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Aging satellite affects alerts

If the weather data is lost, storm warnings will be less precise.

By ASSOCIATED PRESS
Published June 13, 2007


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MIAMI - An aging weather satellite crucial to accurate predictions on the intensity and path of hurricanes could fail at any moment, and plans to launch a replacement have been pushed back seven years to 2016.

In a letter obtained by the Associated Press, the National Oceanic and Atmospheric Administration's chief said the failure of the QuikScat satellite could bring more uncertainty to forecasts and widen the areas that are placed under hurricane watches and warnings.

If the satellite faltered, experts estimate that the accuracy of two-day forecasts could suffer by 10 percent and three-day forecasts by 16 percent, which could translate into miles of coastline and the difference between a city being evacuated or not.

"We would go blind. It would be significantly hazardous, " said Wayne Sallade, emergency manager in Charlotte County, which was hit hard by Hurricane Charley in 2004.

In the letter to a Florida congressman, NOAA Administrator Conrad Lautenbacher blamed the delays on technical and budget problems. Scientists said if QuikScat failed, they may have to rely on less accurate satellites.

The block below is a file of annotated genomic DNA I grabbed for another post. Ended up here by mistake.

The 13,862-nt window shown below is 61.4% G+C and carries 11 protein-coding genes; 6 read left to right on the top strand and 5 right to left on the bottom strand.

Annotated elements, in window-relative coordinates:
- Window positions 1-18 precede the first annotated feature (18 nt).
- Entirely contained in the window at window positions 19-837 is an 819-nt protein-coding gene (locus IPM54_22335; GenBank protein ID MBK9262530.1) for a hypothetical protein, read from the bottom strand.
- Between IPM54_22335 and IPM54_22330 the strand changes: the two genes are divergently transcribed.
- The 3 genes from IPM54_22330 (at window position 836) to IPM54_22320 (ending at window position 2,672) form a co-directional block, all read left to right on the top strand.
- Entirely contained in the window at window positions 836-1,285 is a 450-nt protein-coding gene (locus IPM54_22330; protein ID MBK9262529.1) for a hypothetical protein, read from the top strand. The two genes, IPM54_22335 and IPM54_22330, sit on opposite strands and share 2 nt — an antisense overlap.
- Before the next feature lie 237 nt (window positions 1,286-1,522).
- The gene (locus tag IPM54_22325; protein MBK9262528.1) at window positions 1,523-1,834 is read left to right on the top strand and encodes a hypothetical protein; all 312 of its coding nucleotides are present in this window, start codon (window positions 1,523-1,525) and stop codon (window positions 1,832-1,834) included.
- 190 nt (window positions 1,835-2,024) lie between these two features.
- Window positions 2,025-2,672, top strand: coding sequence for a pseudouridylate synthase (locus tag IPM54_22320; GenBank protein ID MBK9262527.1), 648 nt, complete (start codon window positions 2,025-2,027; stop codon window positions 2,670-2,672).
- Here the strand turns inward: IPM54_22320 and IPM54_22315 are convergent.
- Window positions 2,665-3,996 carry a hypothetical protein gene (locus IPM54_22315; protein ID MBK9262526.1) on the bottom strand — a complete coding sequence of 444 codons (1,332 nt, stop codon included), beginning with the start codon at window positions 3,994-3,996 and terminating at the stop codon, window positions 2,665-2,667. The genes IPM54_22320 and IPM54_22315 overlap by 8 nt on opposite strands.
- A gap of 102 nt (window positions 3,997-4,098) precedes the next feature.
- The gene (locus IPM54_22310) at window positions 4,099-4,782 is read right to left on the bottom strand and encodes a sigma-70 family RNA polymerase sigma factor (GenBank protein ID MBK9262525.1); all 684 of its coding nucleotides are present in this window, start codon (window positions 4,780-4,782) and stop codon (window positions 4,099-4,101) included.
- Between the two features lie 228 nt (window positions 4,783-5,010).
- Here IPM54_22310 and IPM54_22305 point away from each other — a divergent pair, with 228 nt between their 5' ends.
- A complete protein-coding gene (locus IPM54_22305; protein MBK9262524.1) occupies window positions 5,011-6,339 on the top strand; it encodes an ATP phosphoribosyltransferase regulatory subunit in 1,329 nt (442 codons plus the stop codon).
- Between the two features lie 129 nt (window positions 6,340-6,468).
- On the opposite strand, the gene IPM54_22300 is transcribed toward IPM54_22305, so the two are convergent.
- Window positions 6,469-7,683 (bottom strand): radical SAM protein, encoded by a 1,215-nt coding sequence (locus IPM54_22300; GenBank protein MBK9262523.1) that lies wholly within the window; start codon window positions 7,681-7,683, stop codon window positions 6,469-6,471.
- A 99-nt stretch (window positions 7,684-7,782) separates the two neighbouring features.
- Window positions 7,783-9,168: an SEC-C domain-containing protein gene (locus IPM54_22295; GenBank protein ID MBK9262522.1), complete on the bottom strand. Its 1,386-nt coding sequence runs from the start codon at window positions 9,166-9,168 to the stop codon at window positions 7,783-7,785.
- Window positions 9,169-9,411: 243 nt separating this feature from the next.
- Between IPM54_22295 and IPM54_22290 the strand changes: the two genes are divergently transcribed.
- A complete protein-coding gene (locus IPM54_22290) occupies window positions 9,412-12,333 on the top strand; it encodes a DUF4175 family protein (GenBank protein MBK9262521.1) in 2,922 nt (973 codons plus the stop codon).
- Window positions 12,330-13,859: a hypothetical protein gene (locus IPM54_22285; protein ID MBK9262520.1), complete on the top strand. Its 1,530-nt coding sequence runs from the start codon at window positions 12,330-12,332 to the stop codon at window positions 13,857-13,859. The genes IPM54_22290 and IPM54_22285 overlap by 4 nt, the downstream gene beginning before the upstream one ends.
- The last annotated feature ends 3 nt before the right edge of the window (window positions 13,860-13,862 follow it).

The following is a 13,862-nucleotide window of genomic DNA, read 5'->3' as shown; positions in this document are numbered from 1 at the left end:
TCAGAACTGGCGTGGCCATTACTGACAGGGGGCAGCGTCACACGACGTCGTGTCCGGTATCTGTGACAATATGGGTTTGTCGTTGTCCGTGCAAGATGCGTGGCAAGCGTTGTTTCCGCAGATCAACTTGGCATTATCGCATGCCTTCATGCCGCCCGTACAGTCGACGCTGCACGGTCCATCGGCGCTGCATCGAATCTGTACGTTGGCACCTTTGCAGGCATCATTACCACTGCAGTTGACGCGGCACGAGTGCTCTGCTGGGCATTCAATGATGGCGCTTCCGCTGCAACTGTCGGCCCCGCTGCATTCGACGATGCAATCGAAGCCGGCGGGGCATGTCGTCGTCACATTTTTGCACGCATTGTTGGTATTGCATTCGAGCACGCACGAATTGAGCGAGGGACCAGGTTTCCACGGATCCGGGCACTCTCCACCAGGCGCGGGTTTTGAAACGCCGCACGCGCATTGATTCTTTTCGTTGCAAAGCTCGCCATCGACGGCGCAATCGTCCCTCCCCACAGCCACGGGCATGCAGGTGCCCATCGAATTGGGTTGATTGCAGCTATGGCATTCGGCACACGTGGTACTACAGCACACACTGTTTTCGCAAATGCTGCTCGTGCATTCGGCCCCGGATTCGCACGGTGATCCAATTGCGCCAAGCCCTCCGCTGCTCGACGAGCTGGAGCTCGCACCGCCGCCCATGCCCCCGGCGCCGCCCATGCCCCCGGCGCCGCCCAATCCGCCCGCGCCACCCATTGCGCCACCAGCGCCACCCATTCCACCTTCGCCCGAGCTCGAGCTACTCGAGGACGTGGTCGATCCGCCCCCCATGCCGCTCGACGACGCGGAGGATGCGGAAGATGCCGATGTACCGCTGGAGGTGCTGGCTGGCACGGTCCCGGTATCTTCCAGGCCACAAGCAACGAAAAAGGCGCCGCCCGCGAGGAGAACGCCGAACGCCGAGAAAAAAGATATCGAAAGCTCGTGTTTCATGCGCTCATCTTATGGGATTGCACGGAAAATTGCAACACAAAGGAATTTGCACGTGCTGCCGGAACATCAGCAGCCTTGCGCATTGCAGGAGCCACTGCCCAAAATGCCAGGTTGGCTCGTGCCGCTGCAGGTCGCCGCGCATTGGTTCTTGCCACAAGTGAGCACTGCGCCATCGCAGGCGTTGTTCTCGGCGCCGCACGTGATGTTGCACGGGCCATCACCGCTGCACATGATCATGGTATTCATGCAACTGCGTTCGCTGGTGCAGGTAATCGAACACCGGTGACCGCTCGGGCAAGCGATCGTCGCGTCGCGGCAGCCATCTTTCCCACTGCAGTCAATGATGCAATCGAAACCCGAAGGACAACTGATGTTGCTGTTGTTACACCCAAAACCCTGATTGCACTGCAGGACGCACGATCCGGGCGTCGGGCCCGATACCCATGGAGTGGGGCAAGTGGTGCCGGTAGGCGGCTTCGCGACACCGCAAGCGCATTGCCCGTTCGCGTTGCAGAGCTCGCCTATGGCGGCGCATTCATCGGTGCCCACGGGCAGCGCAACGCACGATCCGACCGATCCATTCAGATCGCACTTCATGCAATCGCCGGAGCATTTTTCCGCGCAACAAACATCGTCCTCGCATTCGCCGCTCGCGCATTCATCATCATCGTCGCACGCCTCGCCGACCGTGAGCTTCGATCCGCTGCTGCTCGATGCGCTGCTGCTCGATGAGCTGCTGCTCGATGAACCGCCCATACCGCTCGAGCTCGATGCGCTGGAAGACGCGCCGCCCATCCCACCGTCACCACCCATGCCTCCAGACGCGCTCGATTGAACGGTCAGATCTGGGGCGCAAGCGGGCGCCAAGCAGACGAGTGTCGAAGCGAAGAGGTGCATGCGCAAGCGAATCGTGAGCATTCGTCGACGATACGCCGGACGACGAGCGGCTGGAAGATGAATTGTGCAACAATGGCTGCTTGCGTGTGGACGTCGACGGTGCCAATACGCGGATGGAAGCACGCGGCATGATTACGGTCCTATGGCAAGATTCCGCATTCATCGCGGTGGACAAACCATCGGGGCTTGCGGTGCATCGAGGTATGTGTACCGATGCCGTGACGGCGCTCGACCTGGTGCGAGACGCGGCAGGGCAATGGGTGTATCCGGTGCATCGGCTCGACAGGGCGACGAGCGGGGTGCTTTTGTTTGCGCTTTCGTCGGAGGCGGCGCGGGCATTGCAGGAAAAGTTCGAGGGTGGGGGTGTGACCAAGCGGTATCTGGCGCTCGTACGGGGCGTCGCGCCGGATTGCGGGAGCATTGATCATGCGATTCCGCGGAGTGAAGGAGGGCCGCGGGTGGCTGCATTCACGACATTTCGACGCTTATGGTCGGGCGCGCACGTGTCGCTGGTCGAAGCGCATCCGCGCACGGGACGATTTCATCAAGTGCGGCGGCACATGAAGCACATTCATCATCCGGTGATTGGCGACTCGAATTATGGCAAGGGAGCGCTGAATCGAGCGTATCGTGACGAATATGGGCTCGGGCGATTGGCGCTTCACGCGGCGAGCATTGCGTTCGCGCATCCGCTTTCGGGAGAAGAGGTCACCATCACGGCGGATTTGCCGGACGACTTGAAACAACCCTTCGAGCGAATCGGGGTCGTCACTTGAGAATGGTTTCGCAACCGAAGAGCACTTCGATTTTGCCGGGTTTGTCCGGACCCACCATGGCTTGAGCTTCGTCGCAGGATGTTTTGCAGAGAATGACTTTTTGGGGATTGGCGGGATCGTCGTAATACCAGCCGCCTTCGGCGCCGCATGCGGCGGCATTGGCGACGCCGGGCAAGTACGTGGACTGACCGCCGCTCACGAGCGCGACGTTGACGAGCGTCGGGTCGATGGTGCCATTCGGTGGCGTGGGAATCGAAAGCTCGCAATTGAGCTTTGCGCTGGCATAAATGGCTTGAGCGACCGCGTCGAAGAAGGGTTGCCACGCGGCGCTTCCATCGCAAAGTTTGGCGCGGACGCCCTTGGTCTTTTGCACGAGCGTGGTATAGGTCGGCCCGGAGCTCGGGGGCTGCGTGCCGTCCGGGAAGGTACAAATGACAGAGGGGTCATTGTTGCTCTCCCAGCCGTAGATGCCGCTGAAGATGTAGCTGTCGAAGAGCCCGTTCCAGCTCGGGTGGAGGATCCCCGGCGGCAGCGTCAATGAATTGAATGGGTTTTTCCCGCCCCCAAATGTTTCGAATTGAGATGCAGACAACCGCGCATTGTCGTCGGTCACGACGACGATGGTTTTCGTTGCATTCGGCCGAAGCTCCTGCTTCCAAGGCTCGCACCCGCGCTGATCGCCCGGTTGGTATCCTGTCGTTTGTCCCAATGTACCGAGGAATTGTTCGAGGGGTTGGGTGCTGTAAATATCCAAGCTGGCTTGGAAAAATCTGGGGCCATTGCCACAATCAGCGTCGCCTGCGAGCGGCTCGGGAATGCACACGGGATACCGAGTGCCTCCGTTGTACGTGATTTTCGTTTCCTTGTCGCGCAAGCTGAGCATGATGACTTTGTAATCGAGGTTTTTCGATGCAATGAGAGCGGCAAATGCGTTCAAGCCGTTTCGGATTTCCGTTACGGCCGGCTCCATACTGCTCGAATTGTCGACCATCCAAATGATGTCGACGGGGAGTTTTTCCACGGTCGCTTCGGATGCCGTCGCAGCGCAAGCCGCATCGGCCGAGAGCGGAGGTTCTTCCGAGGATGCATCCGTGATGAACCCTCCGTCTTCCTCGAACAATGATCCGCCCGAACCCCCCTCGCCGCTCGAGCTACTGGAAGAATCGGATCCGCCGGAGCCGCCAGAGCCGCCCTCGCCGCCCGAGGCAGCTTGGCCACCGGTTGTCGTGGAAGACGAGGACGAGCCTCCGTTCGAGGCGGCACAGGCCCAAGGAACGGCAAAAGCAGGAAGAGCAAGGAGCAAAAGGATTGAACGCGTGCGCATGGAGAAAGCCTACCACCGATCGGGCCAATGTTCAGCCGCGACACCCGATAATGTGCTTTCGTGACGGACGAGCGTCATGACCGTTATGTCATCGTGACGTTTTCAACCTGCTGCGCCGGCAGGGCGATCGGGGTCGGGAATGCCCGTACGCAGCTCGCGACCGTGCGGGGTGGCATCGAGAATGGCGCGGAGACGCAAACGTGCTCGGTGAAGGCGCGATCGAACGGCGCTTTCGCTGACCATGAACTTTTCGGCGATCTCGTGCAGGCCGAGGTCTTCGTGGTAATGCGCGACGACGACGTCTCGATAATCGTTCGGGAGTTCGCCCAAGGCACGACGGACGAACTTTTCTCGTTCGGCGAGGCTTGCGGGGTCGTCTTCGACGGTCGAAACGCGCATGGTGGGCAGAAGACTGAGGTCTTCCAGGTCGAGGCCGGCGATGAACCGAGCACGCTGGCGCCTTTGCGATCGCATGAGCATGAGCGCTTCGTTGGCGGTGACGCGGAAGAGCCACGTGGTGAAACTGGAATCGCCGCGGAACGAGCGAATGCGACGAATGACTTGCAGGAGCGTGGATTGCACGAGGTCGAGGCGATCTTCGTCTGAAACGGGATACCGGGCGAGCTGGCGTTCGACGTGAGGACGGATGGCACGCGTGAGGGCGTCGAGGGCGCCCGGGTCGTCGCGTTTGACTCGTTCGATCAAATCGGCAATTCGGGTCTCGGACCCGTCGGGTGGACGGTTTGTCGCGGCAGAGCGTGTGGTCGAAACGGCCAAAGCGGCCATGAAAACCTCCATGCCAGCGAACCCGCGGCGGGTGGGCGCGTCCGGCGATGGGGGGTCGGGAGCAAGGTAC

Last year, forecasts were off an average of 111 miles two days in advance, a figure that has been cut in half over the past 15 years. But experts said that could grow 10 percent to 122 miles if the satellite is lost.

QuikScat, launched in 1999 and designed to last two to three years, provides key data on wind speed and direction over the ocean. Weather aircraft and buoys can also obtain similar measurements near a storm, but they do not provide a constant flow of data as QuikScat does.

Last year, the satellite suffered a major setback - the failure of a transmitter used to send data to Earth about every 90 minutes. Now the satellite is limping along on a backup transmitter and has other problems.

The backup transmitter could last years, but there are no guarantees and no warnings when it is about to fail, said Robert Gaston, who works with the satellite at NASA's Jet Propulsion Laboratory.

Lautenbacher's letter was sent to Rep. Ron Klein, who requested the agency's plan.

[Last modified June 13, 2007, 00:38:24]


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